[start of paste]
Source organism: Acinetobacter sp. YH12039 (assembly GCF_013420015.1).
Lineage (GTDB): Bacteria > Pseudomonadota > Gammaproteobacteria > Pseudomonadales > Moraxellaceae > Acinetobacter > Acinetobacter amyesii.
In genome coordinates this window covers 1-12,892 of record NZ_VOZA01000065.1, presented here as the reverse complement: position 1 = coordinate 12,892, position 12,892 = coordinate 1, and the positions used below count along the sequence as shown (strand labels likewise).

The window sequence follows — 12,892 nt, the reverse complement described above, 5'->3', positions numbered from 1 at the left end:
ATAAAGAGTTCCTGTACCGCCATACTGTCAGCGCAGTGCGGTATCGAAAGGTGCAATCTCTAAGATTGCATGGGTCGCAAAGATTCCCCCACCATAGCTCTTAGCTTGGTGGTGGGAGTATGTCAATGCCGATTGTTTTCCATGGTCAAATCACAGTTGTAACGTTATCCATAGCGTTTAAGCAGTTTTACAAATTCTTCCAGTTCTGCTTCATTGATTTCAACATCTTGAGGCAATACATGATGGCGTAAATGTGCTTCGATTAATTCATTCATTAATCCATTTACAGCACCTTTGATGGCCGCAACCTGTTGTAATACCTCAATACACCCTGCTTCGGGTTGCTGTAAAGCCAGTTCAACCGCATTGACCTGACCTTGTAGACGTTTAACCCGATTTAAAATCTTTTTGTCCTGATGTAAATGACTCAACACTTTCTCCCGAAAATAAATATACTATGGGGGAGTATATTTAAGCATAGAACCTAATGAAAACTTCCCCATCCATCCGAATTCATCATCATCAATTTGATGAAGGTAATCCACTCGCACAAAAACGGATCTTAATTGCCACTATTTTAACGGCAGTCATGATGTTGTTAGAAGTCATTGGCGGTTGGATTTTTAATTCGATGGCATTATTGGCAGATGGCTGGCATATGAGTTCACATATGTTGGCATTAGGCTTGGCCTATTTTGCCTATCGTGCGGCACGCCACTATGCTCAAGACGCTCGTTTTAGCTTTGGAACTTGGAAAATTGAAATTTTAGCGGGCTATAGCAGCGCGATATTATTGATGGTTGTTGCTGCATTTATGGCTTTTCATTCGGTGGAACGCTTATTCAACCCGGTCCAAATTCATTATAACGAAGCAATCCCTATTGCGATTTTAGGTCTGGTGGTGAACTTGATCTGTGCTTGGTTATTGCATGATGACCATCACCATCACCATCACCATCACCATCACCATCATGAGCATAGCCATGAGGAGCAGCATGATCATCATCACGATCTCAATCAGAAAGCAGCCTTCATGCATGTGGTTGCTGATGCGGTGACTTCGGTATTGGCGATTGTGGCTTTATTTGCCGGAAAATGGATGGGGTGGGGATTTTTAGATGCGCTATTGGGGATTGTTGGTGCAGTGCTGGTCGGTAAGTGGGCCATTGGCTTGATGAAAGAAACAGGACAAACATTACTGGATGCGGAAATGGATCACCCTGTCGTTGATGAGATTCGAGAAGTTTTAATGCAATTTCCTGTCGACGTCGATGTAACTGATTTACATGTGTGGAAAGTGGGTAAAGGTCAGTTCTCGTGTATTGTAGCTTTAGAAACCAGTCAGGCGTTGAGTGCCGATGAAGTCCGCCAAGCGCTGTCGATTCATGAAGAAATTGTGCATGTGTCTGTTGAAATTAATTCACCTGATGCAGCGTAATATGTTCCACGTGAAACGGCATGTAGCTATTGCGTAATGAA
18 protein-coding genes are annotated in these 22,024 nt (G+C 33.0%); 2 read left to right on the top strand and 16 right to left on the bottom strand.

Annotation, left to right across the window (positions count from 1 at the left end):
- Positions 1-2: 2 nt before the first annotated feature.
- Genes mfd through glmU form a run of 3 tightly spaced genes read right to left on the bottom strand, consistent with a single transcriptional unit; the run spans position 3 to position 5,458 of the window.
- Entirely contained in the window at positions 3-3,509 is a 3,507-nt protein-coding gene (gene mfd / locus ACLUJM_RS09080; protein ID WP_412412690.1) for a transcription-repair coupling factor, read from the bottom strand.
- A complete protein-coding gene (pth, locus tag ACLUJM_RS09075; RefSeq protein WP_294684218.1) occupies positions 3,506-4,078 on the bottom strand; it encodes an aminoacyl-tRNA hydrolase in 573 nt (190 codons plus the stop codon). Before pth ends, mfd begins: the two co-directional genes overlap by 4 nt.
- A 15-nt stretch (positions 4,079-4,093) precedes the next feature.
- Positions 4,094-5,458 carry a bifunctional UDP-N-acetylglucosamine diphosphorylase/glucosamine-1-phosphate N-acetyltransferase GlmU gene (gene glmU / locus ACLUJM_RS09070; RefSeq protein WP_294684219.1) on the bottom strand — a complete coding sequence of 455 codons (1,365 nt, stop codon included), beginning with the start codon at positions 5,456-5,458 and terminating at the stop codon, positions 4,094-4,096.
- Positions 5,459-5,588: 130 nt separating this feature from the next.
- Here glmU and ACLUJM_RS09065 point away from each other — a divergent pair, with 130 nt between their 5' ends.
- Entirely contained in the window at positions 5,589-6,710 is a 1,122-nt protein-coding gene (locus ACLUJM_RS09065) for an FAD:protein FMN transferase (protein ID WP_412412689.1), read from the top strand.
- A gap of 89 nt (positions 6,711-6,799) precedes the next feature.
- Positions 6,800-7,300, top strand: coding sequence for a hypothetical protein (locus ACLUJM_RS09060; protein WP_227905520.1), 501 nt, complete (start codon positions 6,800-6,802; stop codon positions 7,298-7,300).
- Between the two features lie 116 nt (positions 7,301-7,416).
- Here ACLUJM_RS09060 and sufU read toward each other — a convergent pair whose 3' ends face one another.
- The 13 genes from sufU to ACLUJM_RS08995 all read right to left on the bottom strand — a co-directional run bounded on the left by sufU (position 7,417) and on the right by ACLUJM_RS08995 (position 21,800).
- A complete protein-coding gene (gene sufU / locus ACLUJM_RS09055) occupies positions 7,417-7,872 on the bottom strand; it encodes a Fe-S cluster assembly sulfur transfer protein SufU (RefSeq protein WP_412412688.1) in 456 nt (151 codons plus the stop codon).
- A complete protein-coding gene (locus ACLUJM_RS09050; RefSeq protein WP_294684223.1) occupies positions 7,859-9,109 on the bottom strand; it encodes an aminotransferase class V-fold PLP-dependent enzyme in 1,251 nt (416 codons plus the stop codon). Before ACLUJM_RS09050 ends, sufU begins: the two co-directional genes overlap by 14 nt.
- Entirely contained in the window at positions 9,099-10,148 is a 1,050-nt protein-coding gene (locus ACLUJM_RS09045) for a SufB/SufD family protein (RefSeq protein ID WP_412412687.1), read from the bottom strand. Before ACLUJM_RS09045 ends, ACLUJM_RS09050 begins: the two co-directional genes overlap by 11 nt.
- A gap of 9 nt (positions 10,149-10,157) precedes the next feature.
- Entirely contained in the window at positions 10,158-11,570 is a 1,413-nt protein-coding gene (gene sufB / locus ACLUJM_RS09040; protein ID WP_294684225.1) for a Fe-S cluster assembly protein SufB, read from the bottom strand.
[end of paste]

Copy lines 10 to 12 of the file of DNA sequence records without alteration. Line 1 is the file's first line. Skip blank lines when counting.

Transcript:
- Entirely contained in the window at positions 3-3,509 is a 3,507-nt protein-coding gene (gene mfd / locus ACLUJM_RS09080; protein ID WP_412412690.1) for a transcription-repair coupling factor, read from the bottom strand.
- A complete protein-coding gene (pth, locus tag ACLUJM_RS09075; RefSeq protein WP_294684218.1) occupies positions 3,506-4,078 on the bottom strand; it encodes an aminoacyl-tRNA hydrolase in 573 nt (190 codons plus the stop codon). Before pth ends, mfd begins: the two co-directional genes overlap by 4 nt.
- A 15-nt stretch (positions 4,079-4,093) precedes the next feature.